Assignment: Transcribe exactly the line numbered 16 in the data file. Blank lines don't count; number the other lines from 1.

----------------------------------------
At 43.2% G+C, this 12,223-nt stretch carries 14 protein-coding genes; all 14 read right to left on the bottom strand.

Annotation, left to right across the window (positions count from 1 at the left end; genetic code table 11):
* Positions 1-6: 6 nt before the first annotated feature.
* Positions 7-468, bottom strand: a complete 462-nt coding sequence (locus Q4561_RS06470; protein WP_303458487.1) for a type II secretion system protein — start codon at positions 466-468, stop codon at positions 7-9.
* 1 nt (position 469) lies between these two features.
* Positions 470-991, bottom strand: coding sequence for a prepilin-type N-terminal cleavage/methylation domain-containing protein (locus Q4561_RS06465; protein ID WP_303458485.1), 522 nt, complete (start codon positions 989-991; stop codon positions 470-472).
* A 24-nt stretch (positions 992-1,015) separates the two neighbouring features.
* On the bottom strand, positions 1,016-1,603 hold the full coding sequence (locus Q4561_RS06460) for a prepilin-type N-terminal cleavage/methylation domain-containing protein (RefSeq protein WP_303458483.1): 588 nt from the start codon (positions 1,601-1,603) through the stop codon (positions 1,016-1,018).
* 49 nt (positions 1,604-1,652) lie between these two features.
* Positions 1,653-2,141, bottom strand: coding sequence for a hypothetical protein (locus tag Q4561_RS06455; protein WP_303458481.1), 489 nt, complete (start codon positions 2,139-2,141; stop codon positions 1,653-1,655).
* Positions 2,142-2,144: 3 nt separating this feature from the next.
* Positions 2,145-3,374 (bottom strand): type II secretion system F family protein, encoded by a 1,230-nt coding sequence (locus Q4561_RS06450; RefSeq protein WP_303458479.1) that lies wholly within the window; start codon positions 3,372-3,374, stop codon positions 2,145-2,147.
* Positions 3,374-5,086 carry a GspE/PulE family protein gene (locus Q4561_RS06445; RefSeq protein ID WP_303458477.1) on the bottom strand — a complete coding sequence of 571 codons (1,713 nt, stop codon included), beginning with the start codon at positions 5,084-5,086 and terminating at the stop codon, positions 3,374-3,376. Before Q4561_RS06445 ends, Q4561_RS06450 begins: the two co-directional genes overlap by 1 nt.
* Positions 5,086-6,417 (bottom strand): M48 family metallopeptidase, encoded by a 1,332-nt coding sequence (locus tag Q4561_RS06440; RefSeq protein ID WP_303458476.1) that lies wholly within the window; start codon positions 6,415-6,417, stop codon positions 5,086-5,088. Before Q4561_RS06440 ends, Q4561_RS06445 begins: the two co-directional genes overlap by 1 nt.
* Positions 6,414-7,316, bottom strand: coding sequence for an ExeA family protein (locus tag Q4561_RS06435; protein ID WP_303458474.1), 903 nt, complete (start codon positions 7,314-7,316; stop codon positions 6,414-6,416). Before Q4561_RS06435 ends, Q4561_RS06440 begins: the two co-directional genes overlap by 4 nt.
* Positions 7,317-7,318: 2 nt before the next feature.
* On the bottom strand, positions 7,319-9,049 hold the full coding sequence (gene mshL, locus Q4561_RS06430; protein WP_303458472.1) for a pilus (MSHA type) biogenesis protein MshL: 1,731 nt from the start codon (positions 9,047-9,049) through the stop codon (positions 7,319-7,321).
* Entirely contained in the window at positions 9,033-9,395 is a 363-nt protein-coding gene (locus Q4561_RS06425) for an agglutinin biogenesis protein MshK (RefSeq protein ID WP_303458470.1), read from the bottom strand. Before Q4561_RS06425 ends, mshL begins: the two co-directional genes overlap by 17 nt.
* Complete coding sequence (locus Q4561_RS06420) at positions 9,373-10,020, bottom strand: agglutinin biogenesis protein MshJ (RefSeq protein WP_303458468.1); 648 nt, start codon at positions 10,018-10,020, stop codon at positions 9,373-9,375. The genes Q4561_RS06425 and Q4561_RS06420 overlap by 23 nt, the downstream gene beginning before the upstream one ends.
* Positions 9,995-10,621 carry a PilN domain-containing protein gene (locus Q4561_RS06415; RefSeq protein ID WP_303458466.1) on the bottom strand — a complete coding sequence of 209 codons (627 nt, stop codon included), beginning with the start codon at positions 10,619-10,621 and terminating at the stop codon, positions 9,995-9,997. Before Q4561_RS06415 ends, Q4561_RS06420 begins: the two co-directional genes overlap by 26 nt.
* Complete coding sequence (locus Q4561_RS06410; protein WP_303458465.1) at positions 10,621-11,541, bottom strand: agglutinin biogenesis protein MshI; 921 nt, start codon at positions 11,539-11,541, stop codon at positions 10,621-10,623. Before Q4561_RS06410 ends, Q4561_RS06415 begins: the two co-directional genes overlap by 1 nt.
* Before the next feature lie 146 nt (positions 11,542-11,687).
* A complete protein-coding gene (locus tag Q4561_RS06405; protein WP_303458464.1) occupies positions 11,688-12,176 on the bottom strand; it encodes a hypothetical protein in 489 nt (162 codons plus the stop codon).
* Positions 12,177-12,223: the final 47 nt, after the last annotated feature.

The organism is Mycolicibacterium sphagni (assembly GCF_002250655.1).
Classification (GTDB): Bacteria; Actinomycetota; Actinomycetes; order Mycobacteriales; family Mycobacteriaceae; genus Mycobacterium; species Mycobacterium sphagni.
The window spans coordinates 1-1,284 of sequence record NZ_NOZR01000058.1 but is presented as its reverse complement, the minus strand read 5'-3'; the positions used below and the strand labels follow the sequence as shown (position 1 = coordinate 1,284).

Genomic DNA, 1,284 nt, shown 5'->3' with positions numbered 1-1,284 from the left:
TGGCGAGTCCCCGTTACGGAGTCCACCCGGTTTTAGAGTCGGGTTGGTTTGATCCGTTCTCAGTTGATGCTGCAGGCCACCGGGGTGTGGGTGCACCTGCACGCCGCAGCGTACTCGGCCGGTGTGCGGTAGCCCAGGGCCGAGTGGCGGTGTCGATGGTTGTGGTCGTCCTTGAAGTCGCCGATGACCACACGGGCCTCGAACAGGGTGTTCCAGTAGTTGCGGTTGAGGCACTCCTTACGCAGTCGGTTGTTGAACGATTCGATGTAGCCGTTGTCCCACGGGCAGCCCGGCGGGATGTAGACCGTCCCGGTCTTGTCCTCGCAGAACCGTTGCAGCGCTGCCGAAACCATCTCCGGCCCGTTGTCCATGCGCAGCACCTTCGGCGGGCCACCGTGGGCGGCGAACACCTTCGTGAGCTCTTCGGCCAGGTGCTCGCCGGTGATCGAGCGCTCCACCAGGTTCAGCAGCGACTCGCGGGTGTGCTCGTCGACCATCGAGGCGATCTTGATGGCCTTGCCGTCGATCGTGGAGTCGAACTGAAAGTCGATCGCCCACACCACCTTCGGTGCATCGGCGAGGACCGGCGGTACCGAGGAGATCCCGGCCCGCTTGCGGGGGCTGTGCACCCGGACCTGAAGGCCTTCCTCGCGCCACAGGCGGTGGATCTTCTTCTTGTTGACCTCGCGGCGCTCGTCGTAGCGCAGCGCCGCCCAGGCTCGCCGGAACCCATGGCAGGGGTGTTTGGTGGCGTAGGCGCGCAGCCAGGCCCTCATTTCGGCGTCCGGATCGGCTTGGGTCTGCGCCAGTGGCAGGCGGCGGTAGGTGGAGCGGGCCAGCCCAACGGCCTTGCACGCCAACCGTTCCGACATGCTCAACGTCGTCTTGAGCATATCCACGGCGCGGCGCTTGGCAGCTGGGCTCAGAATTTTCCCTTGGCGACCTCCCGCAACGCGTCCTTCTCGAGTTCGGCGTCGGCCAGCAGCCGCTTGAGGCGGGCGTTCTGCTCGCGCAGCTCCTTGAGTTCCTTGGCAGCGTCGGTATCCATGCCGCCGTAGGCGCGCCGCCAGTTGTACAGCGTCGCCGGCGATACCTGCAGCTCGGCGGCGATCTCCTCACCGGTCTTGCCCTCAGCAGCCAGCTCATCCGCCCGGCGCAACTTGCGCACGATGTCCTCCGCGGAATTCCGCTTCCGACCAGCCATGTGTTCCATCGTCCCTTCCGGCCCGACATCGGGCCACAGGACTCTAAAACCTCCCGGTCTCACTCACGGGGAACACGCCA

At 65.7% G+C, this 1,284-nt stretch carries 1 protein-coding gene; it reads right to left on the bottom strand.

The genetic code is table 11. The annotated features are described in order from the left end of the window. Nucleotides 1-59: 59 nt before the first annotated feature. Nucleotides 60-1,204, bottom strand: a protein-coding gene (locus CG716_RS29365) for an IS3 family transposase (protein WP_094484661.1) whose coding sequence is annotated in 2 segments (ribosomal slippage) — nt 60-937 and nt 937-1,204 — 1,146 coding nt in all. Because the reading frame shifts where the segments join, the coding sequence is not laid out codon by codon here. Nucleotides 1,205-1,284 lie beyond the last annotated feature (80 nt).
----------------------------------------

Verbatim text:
* Positions 7,317-7,318: 2 nt before the next feature.